Abortion is a fact of life.
Regardless of what you might hear from pearl-clutching fundamentalists, your friend who is pro-choice but would never have an abortion, or even your doctor, abortion is common. We see messages about abortion in all kinds of media we consume—on social media, on TV, in movies, and on podcasts. Yet it is nearly impossible to find age-appropriate resources to discuss abortion with young people.
Carly Manes, an abortion doula in New York, discovered this the hard way after sitting with patient after patient who worried about how they were going to tell their other children that they were no longer pregnant—and why. Because another surprising fact about abortion is that the majority—almost 60 percent—of abortion patients are already parents, according to the Guttmacher Institute. It was out of these tough situations that the idea for What’s an Abortion, Anyway? was born in 2018.
“I had just gotten off a shift at the abortion clinic where I volunteer as an abortion doula. I just had the really common experience when during people’s procedures, I would often hear them say they want to talk to their kids at home about this, or they had kids in the waiting room, that they want to talk to [them] about their procedure but they didn’t know how to have that conversation,” Manes said. “And I didn’t really know either and I didn’t have anywhere to point them.”
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Upon further research, Carly realized the only available resources for children on the topic of abortion were pieces of anti-choice propaganda aimed at manipulating young children into thinking abortion is wrong or sinful. Obviously, these resources aren’t accurate. Abortion is a very common pregnancy outcome, with nearly 1 in 4 pregnant-capable people choosing to have an abortion at some point in their lives.
Age-appropriate picture books on topics like sexual education, pregnancy, and birth are prolific, and there are even books about death and other conversations that adults might deem tough subjects. It is precisely because abortion is deemed a difficult or tough topic for adults that it’s critical for children to have age-appropriate ways of understanding it.
But children have the right to know about abortion as well. “I opened a Word document and just started writing,” Manes said.
What’s an Abortion, Anyway? isn’t just a children’s book. The book’s illustrator, who creates art under the name Emulsify and is also an abortion doula, says they personally felt comforted by the book’s affirming message.
“We tried really hard to make this book nonjudgmental and just affirming of the individual experience that people have,” they said. “For a lot of adults who have abortions, this book is going to be a place where they find that comfort.”
One of the ways they made this happen was using the illustrations to feature the real likenesses of people who have had abortions. Emulsify spent time talking with We Testify storytellers who recounted their abortion experiences and submitted pictures to be used in the project.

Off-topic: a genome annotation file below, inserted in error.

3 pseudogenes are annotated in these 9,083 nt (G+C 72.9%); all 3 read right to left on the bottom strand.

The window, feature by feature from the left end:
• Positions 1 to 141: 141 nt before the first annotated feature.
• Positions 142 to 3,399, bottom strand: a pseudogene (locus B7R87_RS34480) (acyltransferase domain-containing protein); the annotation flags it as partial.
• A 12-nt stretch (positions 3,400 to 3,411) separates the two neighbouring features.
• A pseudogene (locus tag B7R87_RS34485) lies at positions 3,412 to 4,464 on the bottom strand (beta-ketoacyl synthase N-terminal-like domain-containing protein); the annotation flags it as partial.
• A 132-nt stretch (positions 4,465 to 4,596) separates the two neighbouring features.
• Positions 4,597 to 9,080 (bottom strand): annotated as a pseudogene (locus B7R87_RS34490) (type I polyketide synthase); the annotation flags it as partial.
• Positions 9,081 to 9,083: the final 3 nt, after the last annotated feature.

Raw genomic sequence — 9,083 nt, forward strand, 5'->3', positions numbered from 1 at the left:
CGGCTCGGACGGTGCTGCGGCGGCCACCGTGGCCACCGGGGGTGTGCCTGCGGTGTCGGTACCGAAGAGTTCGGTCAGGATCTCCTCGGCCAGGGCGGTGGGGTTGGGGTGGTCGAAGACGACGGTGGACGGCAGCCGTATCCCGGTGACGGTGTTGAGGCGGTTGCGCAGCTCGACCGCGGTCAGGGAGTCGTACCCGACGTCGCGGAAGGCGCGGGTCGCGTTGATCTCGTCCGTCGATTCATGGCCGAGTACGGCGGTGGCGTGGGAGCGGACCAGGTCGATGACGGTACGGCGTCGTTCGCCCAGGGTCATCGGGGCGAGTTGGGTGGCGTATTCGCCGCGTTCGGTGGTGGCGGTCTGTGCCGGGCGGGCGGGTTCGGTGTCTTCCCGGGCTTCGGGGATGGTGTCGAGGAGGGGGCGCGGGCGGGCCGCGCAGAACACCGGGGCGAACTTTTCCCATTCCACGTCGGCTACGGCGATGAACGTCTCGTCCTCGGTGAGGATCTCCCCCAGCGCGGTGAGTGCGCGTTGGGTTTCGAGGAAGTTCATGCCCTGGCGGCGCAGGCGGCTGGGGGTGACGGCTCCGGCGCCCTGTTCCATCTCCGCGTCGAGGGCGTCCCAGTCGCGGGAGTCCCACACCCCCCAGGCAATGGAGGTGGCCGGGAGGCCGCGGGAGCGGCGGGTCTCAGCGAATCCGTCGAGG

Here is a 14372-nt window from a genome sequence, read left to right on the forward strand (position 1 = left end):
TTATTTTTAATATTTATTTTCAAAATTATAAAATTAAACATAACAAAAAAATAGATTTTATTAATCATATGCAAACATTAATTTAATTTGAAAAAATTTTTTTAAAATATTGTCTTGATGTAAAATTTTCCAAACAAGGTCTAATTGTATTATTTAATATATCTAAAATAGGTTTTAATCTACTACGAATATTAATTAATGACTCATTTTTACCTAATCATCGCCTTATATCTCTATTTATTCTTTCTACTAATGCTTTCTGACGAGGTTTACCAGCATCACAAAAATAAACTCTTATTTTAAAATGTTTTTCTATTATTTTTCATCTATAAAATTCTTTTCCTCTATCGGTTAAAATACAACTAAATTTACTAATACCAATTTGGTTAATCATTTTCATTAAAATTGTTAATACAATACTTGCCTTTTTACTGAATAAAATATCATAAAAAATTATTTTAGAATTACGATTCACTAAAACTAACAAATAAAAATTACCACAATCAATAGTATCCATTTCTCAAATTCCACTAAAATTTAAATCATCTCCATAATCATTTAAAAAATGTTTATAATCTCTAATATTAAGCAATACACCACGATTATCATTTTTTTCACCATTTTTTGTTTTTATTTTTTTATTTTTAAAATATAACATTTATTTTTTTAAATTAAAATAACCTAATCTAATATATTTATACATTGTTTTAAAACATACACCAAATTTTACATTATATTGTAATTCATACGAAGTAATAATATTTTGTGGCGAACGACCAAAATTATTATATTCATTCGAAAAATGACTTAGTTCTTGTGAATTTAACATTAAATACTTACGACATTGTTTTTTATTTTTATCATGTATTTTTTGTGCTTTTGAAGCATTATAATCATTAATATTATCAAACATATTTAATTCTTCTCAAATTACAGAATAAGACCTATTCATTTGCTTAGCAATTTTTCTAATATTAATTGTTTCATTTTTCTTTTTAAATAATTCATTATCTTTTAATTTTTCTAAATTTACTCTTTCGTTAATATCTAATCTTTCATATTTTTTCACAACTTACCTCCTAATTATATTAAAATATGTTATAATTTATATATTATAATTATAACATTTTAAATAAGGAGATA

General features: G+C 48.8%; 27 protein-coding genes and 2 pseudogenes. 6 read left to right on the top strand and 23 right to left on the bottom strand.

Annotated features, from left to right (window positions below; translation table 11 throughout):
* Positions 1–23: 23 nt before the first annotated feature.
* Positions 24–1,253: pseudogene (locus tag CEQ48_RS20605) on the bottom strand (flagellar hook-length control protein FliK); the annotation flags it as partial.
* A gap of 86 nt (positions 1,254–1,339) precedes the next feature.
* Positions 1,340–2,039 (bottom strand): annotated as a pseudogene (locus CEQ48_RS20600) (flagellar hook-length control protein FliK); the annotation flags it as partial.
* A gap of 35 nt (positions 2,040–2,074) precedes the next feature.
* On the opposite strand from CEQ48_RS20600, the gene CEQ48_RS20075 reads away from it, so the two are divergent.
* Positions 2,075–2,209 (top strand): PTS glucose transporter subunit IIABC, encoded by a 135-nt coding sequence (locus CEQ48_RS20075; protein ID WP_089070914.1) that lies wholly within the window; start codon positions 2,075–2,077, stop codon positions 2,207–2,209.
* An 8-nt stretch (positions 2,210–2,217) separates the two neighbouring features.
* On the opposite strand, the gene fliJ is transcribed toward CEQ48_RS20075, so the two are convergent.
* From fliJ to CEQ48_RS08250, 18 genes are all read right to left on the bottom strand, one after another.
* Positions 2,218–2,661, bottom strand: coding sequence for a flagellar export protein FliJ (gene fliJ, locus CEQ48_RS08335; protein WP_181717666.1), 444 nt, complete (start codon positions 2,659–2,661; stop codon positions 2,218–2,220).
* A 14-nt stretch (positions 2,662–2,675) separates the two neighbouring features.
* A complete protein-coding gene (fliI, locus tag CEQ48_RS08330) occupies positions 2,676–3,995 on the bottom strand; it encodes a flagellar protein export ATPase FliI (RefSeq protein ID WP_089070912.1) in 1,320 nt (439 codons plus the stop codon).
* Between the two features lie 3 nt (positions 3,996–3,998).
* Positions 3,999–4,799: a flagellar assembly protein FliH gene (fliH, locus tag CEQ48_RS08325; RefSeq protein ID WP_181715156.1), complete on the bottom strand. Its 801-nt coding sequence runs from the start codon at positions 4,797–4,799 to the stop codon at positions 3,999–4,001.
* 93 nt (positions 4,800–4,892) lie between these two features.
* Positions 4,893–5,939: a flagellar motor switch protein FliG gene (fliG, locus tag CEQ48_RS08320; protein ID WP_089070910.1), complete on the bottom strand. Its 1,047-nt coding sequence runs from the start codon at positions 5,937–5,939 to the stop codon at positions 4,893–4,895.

Anti-abortion opponents, Emulsify said, “use a lot of imagery. It’s one of their biggest tools of shaming and causing harm. I really wanted to draw people doing their regular life stuff, like sitting and contemplating, and painting, and skateboarding. I thought it was so important to capture, specifically for children, the fact that an abortion is a moment that exists within so many other moments, and the people having an abortion deserve to be seen not just for their choice but to be seen as whole.”
Getting this book published has been an uphill battle, as the stigma around abortion is particularly amplified when it comes to children. Since writing her first draft in 2018, Manes has reached out to over 300 editors, publishers, and agents—and not one agreed to take the book.
So Manes and Emulsify decided to self-publish and launched a Kickstarter campaign a week ago. Within 36 hours, they reached their initial fundraising goal of $10,000. As of Thursday, the campaign reached $15,000, which means the book will also be printed in Spanish. Their current goal of $20,000 would allow 300 books to be donated to libraries.
They plan on making sure every abortion clinic in the United States has a copy as a resource for patients who may have children at home, or for patients who simply might need the self-compassion that this book offers. Children who come to the appointment, abortion doulas, clinic staff, and volunteers will be able to use the book to connect with young people to talk about abortion—without shame or stigma.
The book allows for an expansive understanding of abortion. For some people, it’s a hard and sad choice that’s made out of necessity. For others, it’s a liberating experience. The narrative of the book doesn’t follow one person’s experience having an abortion, which is how a traditional children’s book might be framed—but, rather, it gives a multitude of examples of how someone might feel towards their abortion. The illustrations feature disabled people, as well as those who aren’t easily identifiable as cis male or female.
“If just one child sees it or one adult feels held and feels touched—that’s huge to us. That’s worth it,” Emulsify said.